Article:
Further sales of hydrogen vehicles will rely on the Toyota’s broader education of the technology to the public, Jackie Birdsall, Toyota senior fuel cell engineer said. - Photo by Eric Gandarilla.

Further sales of hydrogen vehicles will rely on the Toyota’s broader education of the technology to the public, Jackie Birdsall, Toyota senior fuel cell engineer said.

Photo by Eric Gandarilla.

The 2021 Toyota Mirai will gain nearly 30% more range over last year’s model, the company announced.

Improvements to the sedan's fuel cell system and larger hydrogen storage has moved the Mirai's targeted range to more than 400 miles.

“We are committed to fuel cell electric vehicles as an elegantly sustainable powertrain, because it’s a clean, scalable platform that can meet a broad range of mobility needs with zero emissions,” said Jackie Birdsall, Toyota senior fuel cell engineer. “In fact, I believe that hydrogen-powered FCEVs will one day be as common as our hybrids. Toyota began developing this technology at the same time as hybrid-electric, though the first fuel cell didn’t hit the road until Mirai debuted in 2015.

Since 2015, Toyota has sold about 6,000 Mirai sedans in the U.S.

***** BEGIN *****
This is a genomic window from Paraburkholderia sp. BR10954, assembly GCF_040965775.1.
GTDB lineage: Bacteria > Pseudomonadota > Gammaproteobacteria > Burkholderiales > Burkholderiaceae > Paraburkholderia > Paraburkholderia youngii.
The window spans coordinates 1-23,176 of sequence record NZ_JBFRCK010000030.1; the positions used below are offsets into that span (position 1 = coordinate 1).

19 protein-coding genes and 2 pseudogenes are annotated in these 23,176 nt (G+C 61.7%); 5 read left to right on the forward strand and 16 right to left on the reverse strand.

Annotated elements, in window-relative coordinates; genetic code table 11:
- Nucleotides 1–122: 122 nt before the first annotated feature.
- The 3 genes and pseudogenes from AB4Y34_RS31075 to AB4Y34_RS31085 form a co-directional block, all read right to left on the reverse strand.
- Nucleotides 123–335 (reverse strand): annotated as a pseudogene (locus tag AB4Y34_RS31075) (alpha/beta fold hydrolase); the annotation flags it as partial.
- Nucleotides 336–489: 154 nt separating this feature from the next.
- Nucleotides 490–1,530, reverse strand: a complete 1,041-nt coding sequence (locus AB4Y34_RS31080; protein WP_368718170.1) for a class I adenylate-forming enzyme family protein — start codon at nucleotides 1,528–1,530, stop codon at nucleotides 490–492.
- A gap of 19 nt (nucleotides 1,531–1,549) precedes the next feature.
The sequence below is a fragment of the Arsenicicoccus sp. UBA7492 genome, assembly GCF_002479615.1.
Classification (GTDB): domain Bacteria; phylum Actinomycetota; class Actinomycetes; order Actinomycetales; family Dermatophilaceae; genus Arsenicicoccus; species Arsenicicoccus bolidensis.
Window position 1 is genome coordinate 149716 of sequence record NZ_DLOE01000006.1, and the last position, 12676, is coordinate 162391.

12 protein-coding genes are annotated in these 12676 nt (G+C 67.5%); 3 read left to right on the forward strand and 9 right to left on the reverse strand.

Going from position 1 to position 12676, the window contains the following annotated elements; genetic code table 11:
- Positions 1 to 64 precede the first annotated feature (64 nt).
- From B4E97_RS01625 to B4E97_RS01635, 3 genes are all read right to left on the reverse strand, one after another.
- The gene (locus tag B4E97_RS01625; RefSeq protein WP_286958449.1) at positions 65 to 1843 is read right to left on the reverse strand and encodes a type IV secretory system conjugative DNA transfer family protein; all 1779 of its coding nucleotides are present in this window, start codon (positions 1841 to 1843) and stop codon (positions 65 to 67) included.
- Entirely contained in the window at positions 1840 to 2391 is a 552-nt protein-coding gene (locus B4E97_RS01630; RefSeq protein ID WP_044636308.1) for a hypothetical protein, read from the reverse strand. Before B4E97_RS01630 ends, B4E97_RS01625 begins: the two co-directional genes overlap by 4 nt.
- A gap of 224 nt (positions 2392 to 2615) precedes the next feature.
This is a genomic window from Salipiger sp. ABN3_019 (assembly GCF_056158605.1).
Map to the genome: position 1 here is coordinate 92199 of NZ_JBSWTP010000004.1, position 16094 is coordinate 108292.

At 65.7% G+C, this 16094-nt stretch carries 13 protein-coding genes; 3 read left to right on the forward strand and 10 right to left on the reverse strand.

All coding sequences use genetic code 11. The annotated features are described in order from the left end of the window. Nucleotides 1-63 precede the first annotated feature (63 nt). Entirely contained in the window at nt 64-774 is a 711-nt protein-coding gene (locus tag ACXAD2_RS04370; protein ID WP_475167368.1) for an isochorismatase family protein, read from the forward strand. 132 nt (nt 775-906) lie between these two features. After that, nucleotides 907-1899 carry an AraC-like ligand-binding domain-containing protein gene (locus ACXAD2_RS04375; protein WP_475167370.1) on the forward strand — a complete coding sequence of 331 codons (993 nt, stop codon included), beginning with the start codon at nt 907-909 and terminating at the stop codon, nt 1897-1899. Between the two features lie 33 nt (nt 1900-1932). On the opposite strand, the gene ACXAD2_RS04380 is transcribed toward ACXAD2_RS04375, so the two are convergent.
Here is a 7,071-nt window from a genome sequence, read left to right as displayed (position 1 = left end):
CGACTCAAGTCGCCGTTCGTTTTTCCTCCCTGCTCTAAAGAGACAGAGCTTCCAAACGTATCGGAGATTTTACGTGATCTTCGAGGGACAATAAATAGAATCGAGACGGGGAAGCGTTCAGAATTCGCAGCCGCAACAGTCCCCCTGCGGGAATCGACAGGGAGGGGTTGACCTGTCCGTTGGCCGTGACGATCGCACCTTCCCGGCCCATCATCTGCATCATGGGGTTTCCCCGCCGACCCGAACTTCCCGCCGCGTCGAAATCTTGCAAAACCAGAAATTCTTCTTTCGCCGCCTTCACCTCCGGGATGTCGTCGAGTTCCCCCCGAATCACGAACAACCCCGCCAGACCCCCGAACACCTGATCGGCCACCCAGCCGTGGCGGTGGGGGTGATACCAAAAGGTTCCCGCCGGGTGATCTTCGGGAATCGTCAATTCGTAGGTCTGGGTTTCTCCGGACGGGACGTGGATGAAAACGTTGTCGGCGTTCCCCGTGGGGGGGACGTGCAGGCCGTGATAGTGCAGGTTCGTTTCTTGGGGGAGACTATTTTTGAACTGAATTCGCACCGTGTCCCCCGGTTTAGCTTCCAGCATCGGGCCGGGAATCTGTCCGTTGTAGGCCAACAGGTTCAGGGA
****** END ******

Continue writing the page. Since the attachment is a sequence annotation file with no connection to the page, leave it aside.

Birdsall acknowledged that small sales numbers like that may lead to some asking whether the company should continue investing in the technology. Toyota believes that it should, she noted.

Further sales of hydrogen vehicles will rely on the Toyota’s broader education of the technology to the public, Birdsall said. Sales growth of the product will also be dependent on the development of hydrogen fueling infrastructure.

Most cities in the U.S. do not have hydrogen infrastructure in place, so Toyota is working with governments in regions across the U.S. to educate them on why building hydrogen infrastructure is so important, Birdsall added.

California, the state where most Mirais have been sold, happens to have 38 hydrogen fueling stations.

Originally posted on Automotive Fleet

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